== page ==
Linking leaf and root traits in 14 temperate tree species


Collaborative research: Linking leaf and root traits to ecosystem structure and function in a common garden study of 14 temperate tree species

P. Reich1, D. Eissenstat3, J. Oleksyn1 2, S. Hobbie1, J. Chorover4, M. Tjoelker5, O. Chadwick6

1Univ. Minnesota, 2Polish Academy of Sciences, 3Penn State, 4University of Arizona, 5Texas A&M, 6UC Santa Barbara

June 1, 2002 - May 31, 2006 NSF DEB-0128944 Ecosystems Program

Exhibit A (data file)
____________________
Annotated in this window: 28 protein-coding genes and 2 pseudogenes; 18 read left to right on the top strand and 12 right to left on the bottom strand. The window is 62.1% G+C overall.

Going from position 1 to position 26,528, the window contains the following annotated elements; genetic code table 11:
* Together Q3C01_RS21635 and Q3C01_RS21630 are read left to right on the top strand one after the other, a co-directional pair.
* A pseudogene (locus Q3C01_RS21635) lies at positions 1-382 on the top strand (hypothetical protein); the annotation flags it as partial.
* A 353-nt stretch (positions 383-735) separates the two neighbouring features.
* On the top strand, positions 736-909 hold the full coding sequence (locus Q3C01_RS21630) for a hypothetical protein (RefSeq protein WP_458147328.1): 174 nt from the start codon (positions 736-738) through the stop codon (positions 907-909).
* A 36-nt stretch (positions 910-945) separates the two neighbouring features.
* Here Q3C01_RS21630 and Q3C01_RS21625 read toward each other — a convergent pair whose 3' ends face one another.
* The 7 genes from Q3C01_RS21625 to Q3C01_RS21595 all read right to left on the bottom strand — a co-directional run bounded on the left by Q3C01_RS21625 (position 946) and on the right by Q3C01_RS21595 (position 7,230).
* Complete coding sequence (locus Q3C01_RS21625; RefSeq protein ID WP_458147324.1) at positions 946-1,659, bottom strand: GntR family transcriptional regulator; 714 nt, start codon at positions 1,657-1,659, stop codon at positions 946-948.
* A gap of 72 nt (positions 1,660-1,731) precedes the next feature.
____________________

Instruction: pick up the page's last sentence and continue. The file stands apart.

We propose to test a series of hypotheses about the mechanisms whereby woody plant species alter ecosystem processes and properties. Plant traits have long been considered key controls of ecosystem functioning and can influence nutrient cycling, decomposition, productivity, and pedogenesis. However, most of our current understanding of plant effects on ecosystem structure and function comes from comparisons among species or communities where separating effects of climate, soils, or stand age from those of vegetation is difficult. Furthermore, these comparisons have focused primarily on the aboveground component of the ecosystem. To understand the connections between aboveground and belowground processes and the role of the species in controlling ecosystem structure and function requires common garden experiments. Yet common garden experiments with long-lived species are rare, and those that do exist contain too few species to allow robust generalizations. We propose a study of a unique, replicated common-garden experiment of 33-year old monoculture stands of 14 temperate tree species in Poland. Preliminary data show that in just 30 years plants have caused major changes in soil properties such as pH, and forest floor and mineral soil calcium (Ca), nitrogen (N) and carbon (C). The large number of species, the stand age, the replicated experimental design, as well as established collaborations with Polish scientists, make this site uniquely suited to testing important hypotheses related to interspecific variation in leaf and root traits and how these traits influence ecosystem structure and function. We propose to test several interwoven hypotheses about the links between tissue and ecosystem level properties and processes: (1) Plant species are characterized by predictable "syndromes" of interconnected leaf and fine root traits such that species with low metabolic rates (e.g., low photosynthesis, respiration, and nutrient uptake) have dense structure (e.g., low specific leaf area and low specific root length), low nutrient concentrations, and low turnover rates, and vice versa. (2) Species differences in tissue-level traits translate into large differences among species in ecosystem structure (e.g., canopy and root system mass, forest floor accumulation). For example, species with dense, long-lived, low-nutrient fine roots and foliage will have large aboveground and belowground biomass (i.e., large canopies and root systems) and large forest floor organic matter accumulation. In contrast, species with thin, short-lived, high-nutrient fine roots and foliage will have low canopy and root system biomass and accumulate little forest floor mass. (3) Species with small canopies and root systems promote rapid rates of ecosystem processes (production, decomposition and N mineralization) per unit mass of tissue, while species with large canopies and root systems have low rates of ecosystem processes per unit mass of tissue. Therefore, despite large species effects on ecosystem structure, species will converge in their effects on ecosystem processes when those processes are measured on a per unit area basis. (4) Plant species impose long-term constraints on biogeochemical cycling and pedogenesis by their direct impact on litter chemistry and decomposition, soil Ca and Al pools, and soil pH. High pH promotes microbial biomass and activity, stimulates decomposition of litter and fast-cycling soil organic matter (SOM), but stabilizes slow-cycling SOM. Low pH increases the rate of SOM leaching and podzolization, and shifts the plant-available pool of lithogenic cations from Ca to Al. To test these hypotheses, we will examine: 1) above- and belowground tissue and ecosystem physiology, structure and productivity; 2) litter and soil C and nutrient cycling; and 3) soil chemistry and pedogenesis. Our planned measures in 33-year-old tree species monocultures over a multi-year period will provide a rare opportunity to link individual species traits (above- and belowground) and ecosystem processes such as decomposition, productivity, nutrient cycling and soil pedogenesis in a controlled, replicated experiment with a large number of long-lived species.